Nearly three years after the City Council passed and Mayor Michael Bloomberg signed legislation banning discrimination based on gender identity or expression, the city’s Commission on Human Rights has published guidelines intended to aid employers and businesses in implementing the law’s requirements.
“I’m so excited that they have been released,” said Dean Spade, founder of the Sylvia Rivera Law Project. “I think that they are going to be incredibly helpful.”
The guidelines define the law’s terms and explain what actions might be viewed as discriminatory under the law and how employers and businesses can avoid discriminatory practices.
“I think they are a really positive step forward,” said Matt Foreman, executive director of the National Gay and Lesbian Task Force. “They will go a long way in educating employers, landlords and business owners about discrimination based on gender identity and how to avoid discrimination against transgender people.”
The guidelines were seen as important because there are relatively few U.S. laws that ban such discrimination. The guidelines are meant to assist employers and businesses on complying with the law. The New York City law bans discrimination in employment, public accommodations and housing based on gender identity or expression. Similar prohibitions on sexual orientation discrimination were enacted in 1986.
Spade, Foreman and a number of other gay and transgendered advocates served in a working group that assisted the commission in writing the guidelines.
Patricia L. Gatling, who chairs the commission, praised the guidelines in a press statement.
“We are pleased to issue these guidelines concerning the gender-based discrimination amendment to the city’s Human Rights Law,” Gatling said in the statement. “Our collaboration with community representatives produced guidelines that will educate New Yorkers about the city’s Human Rights Law and ensure protection against discrimination based on gender-identity.”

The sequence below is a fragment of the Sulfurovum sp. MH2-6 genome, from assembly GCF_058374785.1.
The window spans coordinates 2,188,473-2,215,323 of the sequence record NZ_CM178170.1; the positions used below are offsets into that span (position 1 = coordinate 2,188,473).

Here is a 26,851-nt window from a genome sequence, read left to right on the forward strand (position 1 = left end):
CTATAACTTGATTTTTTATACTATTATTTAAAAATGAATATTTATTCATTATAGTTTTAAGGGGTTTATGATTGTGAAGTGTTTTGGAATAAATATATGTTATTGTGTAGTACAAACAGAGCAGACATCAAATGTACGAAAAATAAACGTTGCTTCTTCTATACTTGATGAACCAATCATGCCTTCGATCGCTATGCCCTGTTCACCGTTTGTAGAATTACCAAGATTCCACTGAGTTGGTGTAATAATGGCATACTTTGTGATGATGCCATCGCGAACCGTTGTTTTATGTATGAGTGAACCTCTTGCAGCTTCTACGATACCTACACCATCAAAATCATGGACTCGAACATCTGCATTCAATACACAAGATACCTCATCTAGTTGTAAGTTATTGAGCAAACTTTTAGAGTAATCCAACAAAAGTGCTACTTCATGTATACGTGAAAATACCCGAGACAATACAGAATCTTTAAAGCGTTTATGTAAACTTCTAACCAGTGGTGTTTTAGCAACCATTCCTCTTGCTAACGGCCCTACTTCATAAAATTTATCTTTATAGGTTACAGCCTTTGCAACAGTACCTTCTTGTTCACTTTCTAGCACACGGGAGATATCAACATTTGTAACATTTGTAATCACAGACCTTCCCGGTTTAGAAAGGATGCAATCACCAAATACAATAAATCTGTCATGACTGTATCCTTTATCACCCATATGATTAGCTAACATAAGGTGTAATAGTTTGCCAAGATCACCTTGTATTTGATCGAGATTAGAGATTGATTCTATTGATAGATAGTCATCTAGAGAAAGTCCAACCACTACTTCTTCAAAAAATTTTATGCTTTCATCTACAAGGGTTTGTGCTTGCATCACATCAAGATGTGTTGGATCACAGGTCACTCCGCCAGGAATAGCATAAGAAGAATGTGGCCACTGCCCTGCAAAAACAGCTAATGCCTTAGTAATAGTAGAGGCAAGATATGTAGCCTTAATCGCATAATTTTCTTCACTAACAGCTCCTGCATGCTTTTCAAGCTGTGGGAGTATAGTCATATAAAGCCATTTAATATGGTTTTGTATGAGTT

Advocates can point to the guidelines when they train employers or when handling a complaint from a client who feels he or she has experienced discrimination.
“It’s one thing for me to say it as an advocate,” Spade said. “It’s another for the city to really spell it out... I can see myself, as a lawyer working for transgender people, I can see being able to use these. The law is very clear now.”
The guidelines deal with some specific circumstances, such as handling “sex-segregated facilities,” like bathrooms and locker rooms, that can lead to complaints from transgendered people.
“In the context of bathrooms and sex segregated facilities, that is where you see a lot of anxiety around transgendered people,” Spade said. “I am really glad that the guidelines make it clear that transgendered people have a right use sex-segregated facilities safely and that there is no reason that that should be of concern to anyone else.”
While the law is generally seen as protecting transgender people, it could also be useful to butch women and nelly men.
“I have had clients who have been kicked out of a dressing room in a department store because they were trying on clothes of the opposite gender,” Spade said. “To me, there are lots of people who are not gender conforming. I think that they will also be protected by this.”
While they are praising the commission now, the advocates have, in the recent past, charged the commission was not adequately enforcing the 2002 law, was dragging its feet on issuing the guidelines and that transgender people who went to the commission to file complaints were sometimes subject to harassment.
The commission aggressively countered those charges by pointing to the cases that it has prosecuted since the law was enacted and to its outreach to the transgender community.
“The idea that we don’t fight for the transgender community or we are a hostile place holds no water because the evidence clearly shows the opposite,” Avery S. Mehlman, the deputy commissioner for law enforcement, told Gay City News earlier this year. “I take tremendous umbrage to these kinds of allegations.”
Other members of the working group included Michael Silverman, executive director of the Transgender Legal Defense and Education Fund, Carrie Davis, coordinator of the Gender Identity Project at the Lesbian, Gay, Bisexual and Transgender Community Center, Pauline Park and Moonhawk River Stone, co-chairs of the New York Association for Gender Rights Advocacy, and Melissa Sklarz, a director of the New York Trans Rights Organization and the new president of Manhattan’s Gay and Lesbian Independent Democrats.